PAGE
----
After the Hearing

  • When you receive the hearing panel's decision, review it carefully.
  • Findings of fact are the conclusions of impartial panel members based on their reasoned assessment of all of the evidence and testimony presented during the hearing. Findings of fact are not appealable.
  • If you believe the hearing process was seriously flawed to the extent you were denied a full and fair hearing, there are appellate procedures that can be involved. The fact that a hearing panel found no violation is not appealable.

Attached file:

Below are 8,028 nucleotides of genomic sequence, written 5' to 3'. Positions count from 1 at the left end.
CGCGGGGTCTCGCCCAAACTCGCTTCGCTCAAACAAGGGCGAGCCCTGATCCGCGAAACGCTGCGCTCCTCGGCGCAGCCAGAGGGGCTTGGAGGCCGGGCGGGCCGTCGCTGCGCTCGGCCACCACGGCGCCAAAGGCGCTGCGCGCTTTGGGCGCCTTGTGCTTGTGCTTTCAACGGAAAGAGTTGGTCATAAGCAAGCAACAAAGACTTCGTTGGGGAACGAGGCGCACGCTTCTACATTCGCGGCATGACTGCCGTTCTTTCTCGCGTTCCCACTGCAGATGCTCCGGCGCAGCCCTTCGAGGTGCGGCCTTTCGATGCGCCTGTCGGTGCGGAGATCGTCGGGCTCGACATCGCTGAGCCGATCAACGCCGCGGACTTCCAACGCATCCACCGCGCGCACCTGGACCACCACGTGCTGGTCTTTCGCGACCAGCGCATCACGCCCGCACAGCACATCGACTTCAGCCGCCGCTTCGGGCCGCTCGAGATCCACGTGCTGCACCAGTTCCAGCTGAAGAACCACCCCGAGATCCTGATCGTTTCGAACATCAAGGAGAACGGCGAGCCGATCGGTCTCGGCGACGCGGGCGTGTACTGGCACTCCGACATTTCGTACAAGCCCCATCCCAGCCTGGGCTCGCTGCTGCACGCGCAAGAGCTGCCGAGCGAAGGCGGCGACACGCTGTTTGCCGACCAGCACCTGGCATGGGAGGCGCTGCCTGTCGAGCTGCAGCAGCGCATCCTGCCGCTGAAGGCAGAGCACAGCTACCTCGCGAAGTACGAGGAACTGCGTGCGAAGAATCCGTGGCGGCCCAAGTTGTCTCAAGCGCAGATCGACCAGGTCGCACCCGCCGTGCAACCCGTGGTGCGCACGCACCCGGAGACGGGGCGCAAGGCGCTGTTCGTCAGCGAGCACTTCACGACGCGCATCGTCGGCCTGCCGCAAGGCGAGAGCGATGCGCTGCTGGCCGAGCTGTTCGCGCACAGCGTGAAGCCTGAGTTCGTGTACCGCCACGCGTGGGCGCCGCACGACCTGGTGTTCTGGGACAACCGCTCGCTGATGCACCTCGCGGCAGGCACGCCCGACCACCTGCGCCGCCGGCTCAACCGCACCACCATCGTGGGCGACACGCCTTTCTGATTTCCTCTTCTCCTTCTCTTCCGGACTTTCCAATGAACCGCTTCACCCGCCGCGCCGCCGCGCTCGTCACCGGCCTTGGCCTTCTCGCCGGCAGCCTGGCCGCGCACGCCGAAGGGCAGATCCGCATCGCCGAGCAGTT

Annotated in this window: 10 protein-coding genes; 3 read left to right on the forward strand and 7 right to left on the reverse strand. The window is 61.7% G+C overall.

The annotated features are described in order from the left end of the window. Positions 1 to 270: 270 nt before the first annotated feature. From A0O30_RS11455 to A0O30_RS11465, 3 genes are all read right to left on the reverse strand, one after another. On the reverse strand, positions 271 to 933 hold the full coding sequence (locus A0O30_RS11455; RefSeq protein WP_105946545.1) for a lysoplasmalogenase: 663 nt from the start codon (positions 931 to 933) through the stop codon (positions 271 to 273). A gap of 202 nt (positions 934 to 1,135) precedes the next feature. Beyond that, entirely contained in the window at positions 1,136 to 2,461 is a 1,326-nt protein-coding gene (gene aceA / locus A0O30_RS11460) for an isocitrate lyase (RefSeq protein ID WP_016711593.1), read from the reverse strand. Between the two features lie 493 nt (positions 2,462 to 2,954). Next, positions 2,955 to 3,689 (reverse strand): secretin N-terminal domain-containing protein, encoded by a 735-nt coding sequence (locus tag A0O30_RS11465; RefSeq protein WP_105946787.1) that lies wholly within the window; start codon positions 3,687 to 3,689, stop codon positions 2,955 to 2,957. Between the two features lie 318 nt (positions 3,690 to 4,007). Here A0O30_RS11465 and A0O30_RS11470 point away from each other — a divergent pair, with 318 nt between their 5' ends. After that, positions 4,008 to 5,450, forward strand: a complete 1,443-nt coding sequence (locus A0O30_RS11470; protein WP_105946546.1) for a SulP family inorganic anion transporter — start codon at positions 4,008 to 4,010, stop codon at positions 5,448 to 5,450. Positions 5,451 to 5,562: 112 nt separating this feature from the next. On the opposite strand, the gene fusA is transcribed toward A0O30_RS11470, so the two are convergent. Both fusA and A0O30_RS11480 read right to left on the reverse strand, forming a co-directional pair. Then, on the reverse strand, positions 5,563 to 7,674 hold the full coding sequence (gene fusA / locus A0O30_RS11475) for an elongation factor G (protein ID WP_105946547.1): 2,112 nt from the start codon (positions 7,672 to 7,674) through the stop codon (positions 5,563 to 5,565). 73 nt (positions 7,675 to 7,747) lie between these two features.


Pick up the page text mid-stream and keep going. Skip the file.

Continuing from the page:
• Refer to the procedures used by the local board or association of REALTORS® for detailed information on the bases and time limits for appealing decisions or requesting a rehearing. Rehearings are generally granted only when newly discovered evidence comes to light (a) which could not reasonably have been discovered and produced at the original hearing and (b) which might have had a bearing on the hearing panel's decision. Appeals brought by ethics respondents must be based on (a) a perceived misapplication or misinterpretation of one or more Articles of the Code of Ethics, (b) a procedural deficiency or failure of due process, or (c) the nature or gravity of the discipline proposed by the hearing panel. Appeals brought by ethics complainants are limited to procedural deficiencies or failures of due process that may have prevented a full and fair hearing.